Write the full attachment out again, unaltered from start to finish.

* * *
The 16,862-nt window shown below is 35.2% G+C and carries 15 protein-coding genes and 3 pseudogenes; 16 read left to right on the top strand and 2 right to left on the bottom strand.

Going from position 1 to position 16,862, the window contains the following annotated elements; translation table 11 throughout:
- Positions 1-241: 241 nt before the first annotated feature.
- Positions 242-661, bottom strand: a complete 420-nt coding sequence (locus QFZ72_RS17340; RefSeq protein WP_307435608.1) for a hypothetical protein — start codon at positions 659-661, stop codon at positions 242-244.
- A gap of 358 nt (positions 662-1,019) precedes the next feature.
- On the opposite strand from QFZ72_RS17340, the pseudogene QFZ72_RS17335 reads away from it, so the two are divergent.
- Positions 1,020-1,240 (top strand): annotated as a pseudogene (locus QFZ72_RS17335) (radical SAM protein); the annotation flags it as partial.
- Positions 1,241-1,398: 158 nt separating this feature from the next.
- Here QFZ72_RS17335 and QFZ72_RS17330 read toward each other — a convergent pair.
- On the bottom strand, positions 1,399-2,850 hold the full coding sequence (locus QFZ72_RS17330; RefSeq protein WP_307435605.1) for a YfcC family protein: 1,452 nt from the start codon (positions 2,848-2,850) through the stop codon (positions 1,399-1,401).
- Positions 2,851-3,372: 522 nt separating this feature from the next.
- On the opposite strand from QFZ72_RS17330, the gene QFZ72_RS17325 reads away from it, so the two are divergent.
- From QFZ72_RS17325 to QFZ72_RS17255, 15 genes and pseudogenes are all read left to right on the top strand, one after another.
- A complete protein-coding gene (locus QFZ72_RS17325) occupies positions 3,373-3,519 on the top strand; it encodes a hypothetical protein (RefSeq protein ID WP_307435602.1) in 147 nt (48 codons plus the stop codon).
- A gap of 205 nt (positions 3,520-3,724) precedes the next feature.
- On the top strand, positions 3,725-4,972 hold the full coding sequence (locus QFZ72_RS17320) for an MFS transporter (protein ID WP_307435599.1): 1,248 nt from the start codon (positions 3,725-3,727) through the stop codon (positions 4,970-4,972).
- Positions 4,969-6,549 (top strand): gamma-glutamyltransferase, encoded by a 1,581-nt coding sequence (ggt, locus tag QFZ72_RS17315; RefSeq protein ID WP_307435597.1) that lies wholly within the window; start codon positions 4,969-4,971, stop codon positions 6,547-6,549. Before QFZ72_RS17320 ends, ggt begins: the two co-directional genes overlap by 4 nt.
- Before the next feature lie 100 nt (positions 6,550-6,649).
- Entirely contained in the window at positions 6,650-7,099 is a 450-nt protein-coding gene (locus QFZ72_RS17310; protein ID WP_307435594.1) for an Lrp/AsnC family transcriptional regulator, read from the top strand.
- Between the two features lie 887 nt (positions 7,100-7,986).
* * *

The 16,862-nt window shown below is 35.2% G+C and carries 15 protein-coding genes and 3 pseudogenes; 16 read left to right on the top strand and 2 right to left on the bottom strand.

Going from position 1 to position 16,862, the window contains the following annotated elements; translation table 11 throughout:
- Positions 1-241: 241 nt before the first annotated feature.
- Positions 242-661, bottom strand: a complete 420-nt coding sequence (locus QFZ72_RS17340; RefSeq protein WP_307435608.1) for a hypothetical protein — start codon at positions 659-661, stop codon at positions 242-244.
- A gap of 358 nt (positions 662-1,019) precedes the next feature.
- On the opposite strand from QFZ72_RS17340, the pseudogene QFZ72_RS17335 reads away from it, so the two are divergent.
- Positions 1,020-1,240 (top strand): annotated as a pseudogene (locus QFZ72_RS17335) (radical SAM protein); the annotation flags it as partial.
- Positions 1,241-1,398: 158 nt separating this feature from the next.
- Here QFZ72_RS17335 and QFZ72_RS17330 read toward each other — a convergent pair.
- On the bottom strand, positions 1,399-2,850 hold the full coding sequence (locus QFZ72_RS17330; RefSeq protein WP_307435605.1) for a YfcC family protein: 1,452 nt from the start codon (positions 2,848-2,850) through the stop codon (positions 1,399-1,401).
- Positions 2,851-3,372: 522 nt separating this feature from the next.
- On the opposite strand from QFZ72_RS17330, the gene QFZ72_RS17325 reads away from it, so the two are divergent.
- From QFZ72_RS17325 to QFZ72_RS17255, 15 genes and pseudogenes are all read left to right on the top strand, one after another.
- A complete protein-coding gene (locus QFZ72_RS17325) occupies positions 3,373-3,519 on the top strand; it encodes a hypothetical protein (RefSeq protein ID WP_307435602.1) in 147 nt (48 codons plus the stop codon).
- A gap of 205 nt (positions 3,520-3,724) precedes the next feature.
- On the top strand, positions 3,725-4,972 hold the full coding sequence (locus QFZ72_RS17320) for an MFS transporter (protein ID WP_307435599.1): 1,248 nt from the start codon (positions 3,725-3,727) through the stop codon (positions 4,970-4,972).
- Positions 4,969-6,549 (top strand): gamma-glutamyltransferase, encoded by a 1,581-nt coding sequence (ggt, locus tag QFZ72_RS17315; RefSeq protein ID WP_307435597.1) that lies wholly within the window; start codon positions 4,969-4,971, stop codon positions 6,547-6,549. Before QFZ72_RS17320 ends, ggt begins: the two co-directional genes overlap by 4 nt.
- Before the next feature lie 100 nt (positions 6,550-6,649).
- Entirely contained in the window at positions 6,650-7,099 is a 450-nt protein-coding gene (locus QFZ72_RS17310; protein ID WP_307435594.1) for an Lrp/AsnC family transcriptional regulator, read from the top strand.
- Between the two features lie 887 nt (positions 7,100-7,986).